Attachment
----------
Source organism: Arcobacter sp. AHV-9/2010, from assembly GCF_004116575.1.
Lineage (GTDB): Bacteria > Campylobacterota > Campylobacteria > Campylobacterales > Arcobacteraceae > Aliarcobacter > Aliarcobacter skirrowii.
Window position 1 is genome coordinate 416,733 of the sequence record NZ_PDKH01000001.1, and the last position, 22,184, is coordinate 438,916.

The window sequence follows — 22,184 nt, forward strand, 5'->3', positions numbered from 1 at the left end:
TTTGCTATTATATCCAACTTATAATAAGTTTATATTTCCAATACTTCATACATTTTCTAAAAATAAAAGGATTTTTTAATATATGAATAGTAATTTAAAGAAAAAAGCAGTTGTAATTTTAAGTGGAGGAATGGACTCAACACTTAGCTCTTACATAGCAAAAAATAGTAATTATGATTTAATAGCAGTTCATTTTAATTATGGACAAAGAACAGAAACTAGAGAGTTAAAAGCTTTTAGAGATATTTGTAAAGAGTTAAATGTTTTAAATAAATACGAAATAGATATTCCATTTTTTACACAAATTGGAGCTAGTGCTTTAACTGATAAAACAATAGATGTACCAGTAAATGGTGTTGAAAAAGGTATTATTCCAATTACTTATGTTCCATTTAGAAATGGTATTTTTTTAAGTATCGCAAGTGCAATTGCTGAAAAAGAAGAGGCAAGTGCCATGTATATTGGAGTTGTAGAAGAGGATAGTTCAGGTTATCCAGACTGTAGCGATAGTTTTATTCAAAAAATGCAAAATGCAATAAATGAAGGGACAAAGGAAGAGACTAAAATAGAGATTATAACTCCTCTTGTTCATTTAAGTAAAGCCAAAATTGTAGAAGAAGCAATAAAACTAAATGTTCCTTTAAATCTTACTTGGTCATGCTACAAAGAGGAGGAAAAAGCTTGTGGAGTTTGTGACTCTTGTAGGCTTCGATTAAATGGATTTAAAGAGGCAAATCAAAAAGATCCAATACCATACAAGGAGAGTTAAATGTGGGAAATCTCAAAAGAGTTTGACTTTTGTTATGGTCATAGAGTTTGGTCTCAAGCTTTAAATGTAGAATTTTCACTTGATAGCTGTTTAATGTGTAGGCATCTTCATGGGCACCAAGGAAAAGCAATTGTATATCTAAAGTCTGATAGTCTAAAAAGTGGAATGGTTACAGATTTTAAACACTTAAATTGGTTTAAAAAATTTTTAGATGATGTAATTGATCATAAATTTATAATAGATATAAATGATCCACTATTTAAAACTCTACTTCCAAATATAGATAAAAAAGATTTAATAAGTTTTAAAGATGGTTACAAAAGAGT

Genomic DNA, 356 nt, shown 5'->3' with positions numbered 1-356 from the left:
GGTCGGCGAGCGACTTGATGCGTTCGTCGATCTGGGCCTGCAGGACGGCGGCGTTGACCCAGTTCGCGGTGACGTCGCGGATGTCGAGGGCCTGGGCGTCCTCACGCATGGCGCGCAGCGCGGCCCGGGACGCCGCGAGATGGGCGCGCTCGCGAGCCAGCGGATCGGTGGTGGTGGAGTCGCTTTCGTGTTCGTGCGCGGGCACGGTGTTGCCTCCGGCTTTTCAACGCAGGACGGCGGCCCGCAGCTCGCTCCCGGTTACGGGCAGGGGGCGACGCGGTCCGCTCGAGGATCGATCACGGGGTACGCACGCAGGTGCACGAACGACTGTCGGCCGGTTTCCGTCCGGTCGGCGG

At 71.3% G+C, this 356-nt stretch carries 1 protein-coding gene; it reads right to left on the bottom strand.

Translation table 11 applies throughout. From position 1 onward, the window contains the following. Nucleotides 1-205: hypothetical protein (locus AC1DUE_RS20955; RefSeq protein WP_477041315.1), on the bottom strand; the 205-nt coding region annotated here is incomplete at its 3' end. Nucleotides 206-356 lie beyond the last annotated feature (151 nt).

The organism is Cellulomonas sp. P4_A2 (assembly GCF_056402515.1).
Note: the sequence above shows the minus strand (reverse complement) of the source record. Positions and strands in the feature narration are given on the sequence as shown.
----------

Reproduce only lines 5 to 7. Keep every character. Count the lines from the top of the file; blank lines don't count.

TTTGCTATTATATCCAACTTATAATAAGTTTATATTTCCAATACTTCATACATTTTCTAAAAATAAAAGGATTTTTTAATATATGAATAGTAATTTAAAGAAAAAAGCAGTTGTAATTTTAAGTGGAGGAATGGACTCAACACTTAGCTCTTACATAGCAAAAAATAGTAATTATGATTTAATAGCAGTTCATTTTAATTATGGACAAAGAACAGAAACTAGAGAGTTAAAAGCTTTTAGAGATATTTGTAAAGAGTTAAATGTTTTAAATAAATACGAAATAGATATTCCATTTTTTACACAAATTGGAGCTAGTGCTTTAACTGATAAAACAATAGATGTACCAGTAAATGGTGTTGAAAAAGGTATTATTCCAATTACTTATGTTCCATTTAGAAATGGTATTTTTTTAAGTATCGCAAGTGCAATTGCTGAAAAAGAAGAGGCAAGTGCCATGTATATTGGAGTTGTAGAAGAGGATAGTTCAGGTTATCCAGACTGTAGCGATAGTTTTATTCAAAAAATGCAAAATGCAATAAATGAAGGGACAAAGGAAGAGACTAAAATAGAGATTATAACTCCTCTTGTTCATTTAAGTAAAGCCAAAATTGTAGAAGAAGCAATAAAACTAAATGTTCCTTTAAATCTTACTTGGTCATGCTACAAAGAGGAGGAAAAAGCTTGTGGAGTTTGTGACTCTTGTAGGCTTCGATTAAATGGATTTAAAGAGGCAAATCAAAAAGATCCAATACCATACAAGGAGAGTTAAATGTGGGAAATCTCAAAAGAGTTTGACTTTTGTTATGGTCATAGAGTTTGGTCTCAAGCTTTAAATGTAGAATTTTCACTTGATAGCTGTTTAATGTGTAGGCATCTTCATGGGCACCAAGGAAAAGCAATTGTATATCTAAAGTCTGATAGTCTAAAAAGTGGAATGGTTACAGATTTTAAACACTTAAATTGGTTTAAAAAATTTTTAGATGATGTAATTGATCATAAATTTATAATAGATATAAATGATCCACTATTTAAAACTCTACTTCCAAATATAGATAAAAAAGATTTAATAAGTTTTAAAGATGGTTACAAAAGAGT

Genomic DNA, 356 nt, shown 5'->3' with positions numbered 1-356 from the left:
GGTCGGCGAGCGACTTGATGCGTTCGTCGATCTGGGCCTGCAGGACGGCGGCGTTGACCCAGTTCGCGGTGACGTCGCGGATGTCGAGGGCCTGGGCGTCCTCACGCATGGCGCGCAGCGCGGCCCGGGACGCCGCGAGATGGGCGCGCTCGCGAGCCAGCGGATCGGTGGTGGTGGAGTCGCTTTCGTGTTCGTGCGCGGGCACGGTGTTGCCTCCGGCTTTTCAACGCAGGACGGCGGCCCGCAGCTCGCTCCCGGTTACGGGCAGGGGGCGACGCGGTCCGCTCGAGGATCGATCACGGGGTACGCACGCAGGTGCACGAACGACTGTCGGCCGGTTTCCGTCCGGTCGGCGG